Ex-minister Teo Ser Luck starts new chapter with his own start-ups
Teo Ser Luck has been involved in several ventures since leaving Government earlier this year
Growing up in a humble household, Mr Teo Ser Luck had always wanted to have his own business so he could be financially independent and create jobs for others.
Now, after 15 years in the private sector and another 11 in politics, the MP for Pasir Ris-Punggol GRC is finally living that entrepreneurial dream.
Since stepping down as minister of state for manpower in June, Mr Teo, 49, has been involved in several ventures ranging from education and sports to fintech.
His foray into entrepreneurship means life has come full circle for Mr Teo, who helped start-ups and small- and medium-sized enterprises (SMEs) while at the Ministry of Manpower (MOM) and as minister of state for trade and industry.
Mr Teo told The New Paper: "It gives me great satisfaction to see that I have created something and that it is helpful and beneficial for others. That to me is very fulfilling."
We met late last month at start-up incubator JTC LaunchPad @ one-north.
It consists of several blocks in Ayer Rajah Crescent and was one of Mr Teo's key projects when he was at the Ministry of Trade and Industry (MTI) and was the minister-in-charge of entrepreneurship.
It gives me great satisfaction to see that I have created something and that it is helpful and beneficial for others. That to me is very fulfillingMr Teo Ser Luck, MP for Pasir Ris-Punggol GRC
The LaunchPad was officially opened in 2015. Today, several of Mr Teo's start-ups are based there.
He preferred not to reveal the ventures he is behind, but divulged that he is one of several co-foundersof Nufin Data, a company that helps SMEs automate payments and provides financing options.
Nufin Data's customers includes Pet Lovers Centre, and it has offices in Singapore, Guangzhou and Hongkong.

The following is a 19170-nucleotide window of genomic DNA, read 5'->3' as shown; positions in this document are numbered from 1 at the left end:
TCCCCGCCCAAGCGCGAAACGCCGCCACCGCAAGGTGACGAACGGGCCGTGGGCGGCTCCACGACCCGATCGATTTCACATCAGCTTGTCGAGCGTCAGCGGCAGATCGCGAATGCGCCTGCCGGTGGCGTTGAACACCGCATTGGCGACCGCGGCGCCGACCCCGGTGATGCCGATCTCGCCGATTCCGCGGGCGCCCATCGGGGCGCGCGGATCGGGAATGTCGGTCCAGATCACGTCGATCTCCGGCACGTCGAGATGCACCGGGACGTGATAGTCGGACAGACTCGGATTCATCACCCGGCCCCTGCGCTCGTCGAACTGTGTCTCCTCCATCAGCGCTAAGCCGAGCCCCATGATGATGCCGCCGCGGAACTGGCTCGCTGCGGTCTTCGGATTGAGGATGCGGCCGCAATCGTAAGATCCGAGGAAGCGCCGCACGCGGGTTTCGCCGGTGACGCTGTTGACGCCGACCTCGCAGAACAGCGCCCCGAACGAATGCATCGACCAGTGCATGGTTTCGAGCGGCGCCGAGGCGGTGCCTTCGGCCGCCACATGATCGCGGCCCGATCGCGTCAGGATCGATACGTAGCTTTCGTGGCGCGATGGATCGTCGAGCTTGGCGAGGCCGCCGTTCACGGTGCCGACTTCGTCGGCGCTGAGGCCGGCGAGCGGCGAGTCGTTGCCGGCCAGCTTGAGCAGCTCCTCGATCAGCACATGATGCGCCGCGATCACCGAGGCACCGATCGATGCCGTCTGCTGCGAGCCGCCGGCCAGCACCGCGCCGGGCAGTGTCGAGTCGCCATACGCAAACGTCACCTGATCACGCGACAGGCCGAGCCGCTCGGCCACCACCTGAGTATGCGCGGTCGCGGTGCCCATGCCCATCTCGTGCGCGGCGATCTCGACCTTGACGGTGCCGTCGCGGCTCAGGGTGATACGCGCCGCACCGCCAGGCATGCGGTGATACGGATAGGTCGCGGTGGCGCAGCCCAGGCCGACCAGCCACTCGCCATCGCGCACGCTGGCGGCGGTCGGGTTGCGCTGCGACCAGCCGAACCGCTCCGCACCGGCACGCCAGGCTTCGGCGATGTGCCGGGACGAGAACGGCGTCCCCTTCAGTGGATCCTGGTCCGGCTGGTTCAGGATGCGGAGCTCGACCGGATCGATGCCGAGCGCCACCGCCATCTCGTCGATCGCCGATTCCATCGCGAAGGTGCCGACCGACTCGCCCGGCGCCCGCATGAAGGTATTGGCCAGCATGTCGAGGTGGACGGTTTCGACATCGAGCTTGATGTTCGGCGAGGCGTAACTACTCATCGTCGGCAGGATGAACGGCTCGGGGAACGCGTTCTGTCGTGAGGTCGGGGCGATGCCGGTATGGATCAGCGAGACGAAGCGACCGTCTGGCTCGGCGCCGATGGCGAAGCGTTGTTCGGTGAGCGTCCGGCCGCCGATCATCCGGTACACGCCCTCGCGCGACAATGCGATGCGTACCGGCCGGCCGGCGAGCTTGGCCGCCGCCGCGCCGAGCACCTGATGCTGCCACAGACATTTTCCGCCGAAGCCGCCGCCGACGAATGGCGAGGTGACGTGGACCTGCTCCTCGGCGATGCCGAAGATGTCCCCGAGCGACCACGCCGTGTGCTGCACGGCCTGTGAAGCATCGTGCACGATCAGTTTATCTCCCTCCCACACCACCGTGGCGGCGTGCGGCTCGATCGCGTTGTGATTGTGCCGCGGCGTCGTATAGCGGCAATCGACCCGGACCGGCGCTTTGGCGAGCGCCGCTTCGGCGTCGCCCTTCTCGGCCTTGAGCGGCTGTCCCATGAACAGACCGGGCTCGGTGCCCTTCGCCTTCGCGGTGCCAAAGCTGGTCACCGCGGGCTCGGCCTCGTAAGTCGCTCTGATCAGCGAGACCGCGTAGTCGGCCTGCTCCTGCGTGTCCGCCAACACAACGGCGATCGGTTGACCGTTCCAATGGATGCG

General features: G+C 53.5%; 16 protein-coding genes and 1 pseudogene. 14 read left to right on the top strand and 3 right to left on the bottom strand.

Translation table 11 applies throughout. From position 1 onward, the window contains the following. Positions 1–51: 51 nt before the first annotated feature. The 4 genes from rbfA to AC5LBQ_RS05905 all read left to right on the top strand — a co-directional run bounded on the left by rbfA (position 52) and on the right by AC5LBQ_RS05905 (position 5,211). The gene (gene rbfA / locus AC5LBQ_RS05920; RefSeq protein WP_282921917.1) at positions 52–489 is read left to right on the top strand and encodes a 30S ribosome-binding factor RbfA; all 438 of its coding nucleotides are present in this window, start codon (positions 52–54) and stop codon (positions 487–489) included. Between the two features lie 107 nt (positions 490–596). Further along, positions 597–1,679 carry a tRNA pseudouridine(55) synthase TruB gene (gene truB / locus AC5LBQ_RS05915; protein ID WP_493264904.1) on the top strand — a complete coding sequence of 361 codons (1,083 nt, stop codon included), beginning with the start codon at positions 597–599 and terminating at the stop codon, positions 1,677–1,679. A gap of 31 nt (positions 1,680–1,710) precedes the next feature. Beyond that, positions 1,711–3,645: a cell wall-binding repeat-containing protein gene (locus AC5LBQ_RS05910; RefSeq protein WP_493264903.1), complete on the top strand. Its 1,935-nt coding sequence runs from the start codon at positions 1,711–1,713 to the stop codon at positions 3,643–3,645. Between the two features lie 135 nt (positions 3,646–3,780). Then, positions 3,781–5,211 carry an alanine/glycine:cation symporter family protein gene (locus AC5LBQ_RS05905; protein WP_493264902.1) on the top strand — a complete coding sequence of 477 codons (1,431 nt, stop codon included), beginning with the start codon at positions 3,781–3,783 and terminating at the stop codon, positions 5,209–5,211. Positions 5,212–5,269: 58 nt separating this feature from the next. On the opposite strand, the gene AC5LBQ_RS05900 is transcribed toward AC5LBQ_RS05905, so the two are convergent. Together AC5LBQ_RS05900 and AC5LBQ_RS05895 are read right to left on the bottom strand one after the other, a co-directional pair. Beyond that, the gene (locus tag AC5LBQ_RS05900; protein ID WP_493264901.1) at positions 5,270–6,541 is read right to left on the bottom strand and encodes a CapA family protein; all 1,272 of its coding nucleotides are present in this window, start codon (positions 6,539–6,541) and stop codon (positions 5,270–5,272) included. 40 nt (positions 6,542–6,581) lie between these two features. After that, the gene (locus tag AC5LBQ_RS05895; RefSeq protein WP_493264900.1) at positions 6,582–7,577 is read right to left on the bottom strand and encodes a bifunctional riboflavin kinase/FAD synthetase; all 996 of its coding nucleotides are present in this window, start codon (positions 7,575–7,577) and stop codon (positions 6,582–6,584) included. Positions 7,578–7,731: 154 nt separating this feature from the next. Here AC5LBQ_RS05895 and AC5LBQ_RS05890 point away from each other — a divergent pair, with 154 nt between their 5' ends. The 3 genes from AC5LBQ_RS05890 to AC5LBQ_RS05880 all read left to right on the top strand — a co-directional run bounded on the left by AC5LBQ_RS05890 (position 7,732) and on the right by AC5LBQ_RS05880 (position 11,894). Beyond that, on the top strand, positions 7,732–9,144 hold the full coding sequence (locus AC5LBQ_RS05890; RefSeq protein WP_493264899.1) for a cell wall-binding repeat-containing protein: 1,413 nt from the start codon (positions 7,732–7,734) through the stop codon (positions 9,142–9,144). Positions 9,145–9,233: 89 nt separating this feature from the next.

Mr Teo's days are now filled with meetings to find business partners and dispense advice to companies that approach him a few times a day to tap into his understanding of government policies.
He works wherever he can prop up his iPad and phone - even at coffee shops.
He has traded office wear for Uniqlo T-shirts, denim jeans and black sneakers.
When asked if he was channelling the late Apple founder Steve Jobs, he looked surprised.
Mr Teo said he has a range of those T-shirts in several colours and cuts, which he rotates throughout the week, because they cost $7.90 each and are durable.
He spends half the month travelling around South-east Asia, China, Hong Kong and Taiwan to study their regulations and business cultures, but he still attends Meet-the-People sessions and other constituency events.
He said: "In the past, you got resources everywhere. Now, it is like you are your own resource and you build up from scratch. You are chasing dreams, right?"
Mr Teo's dreams of running his own businesses began as a child watching his factory worker father and seamstress mother face job instability. But he chose to study accountancy at Nanyang Technological University because he felt that accountancy students secured jobs faster.
After graduation, he worked as an auditor. Later, he held management positions at several multinational corporations.
In 2001, after a chance encounter at Frankfurt Airport with Law and Home Affairs Minister K. Shanmugam, then an MP for Sembawang GRC, Mr Teo was invited to help out at Meet-the-People sessions.